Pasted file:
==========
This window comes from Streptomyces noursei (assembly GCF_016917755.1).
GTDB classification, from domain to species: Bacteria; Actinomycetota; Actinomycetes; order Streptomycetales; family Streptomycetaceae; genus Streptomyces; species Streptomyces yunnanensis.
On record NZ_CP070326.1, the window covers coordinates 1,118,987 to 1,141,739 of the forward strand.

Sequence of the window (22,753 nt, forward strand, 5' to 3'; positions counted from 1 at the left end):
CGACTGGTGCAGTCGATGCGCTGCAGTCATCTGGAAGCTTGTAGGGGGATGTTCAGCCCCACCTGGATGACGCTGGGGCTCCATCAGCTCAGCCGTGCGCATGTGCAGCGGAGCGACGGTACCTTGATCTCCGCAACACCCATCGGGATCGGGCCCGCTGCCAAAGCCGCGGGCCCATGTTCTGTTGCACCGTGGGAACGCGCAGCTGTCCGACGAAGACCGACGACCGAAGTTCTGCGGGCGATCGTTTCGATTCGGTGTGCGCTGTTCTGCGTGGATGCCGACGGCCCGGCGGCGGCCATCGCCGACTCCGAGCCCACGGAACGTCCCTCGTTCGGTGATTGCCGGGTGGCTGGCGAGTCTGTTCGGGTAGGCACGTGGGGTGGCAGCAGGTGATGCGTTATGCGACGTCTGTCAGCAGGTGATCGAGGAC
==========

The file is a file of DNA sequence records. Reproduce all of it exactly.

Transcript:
This window comes from Streptomyces noursei (assembly GCF_016917755.1).
GTDB classification, from domain to species: Bacteria; Actinomycetota; Actinomycetes; order Streptomycetales; family Streptomycetaceae; genus Streptomyces; species Streptomyces yunnanensis.
On record NZ_CP070326.1, the window covers coordinates 1,118,987 to 1,141,739 of the forward strand.

Sequence of the window (22,753 nt, forward strand, 5' to 3'; positions counted from 1 at the left end):
CGACTGGTGCAGTCGATGCGCTGCAGTCATCTGGAAGCTTGTAGGGGGATGTTCAGCCCCACCTGGATGACGCTGGGGCTCCATCAGCTCAGCCGTGCGCATGTGCAGCGGAGCGACGGTACCTTGATCTCCGCAACACCCATCGGGATCGGGCCCGCTGCCAAAGCCGCGGGCCCATGTTCTGTTGCACCGTGGGAACGCGCAGCTGTCCGACGAAGACCGACGACCGAAGTTCTGCGGGCGATCGTTTCGATTCGGTGTGCGCTGTTCTGCGTGGATGCCGACGGCCCGGCGGCGGCCATCGCCGACTCCGAGCCCACGGAACGTCCCTCGTTCGGTGATTGCCGGGTGGCTGGCGAGTCTGTTCGGGTAGGCACGTGGGGTGGCAGCAGGTGATGCGTTATGCGACGTCTGTCAGCAGGTGATCGAGGAC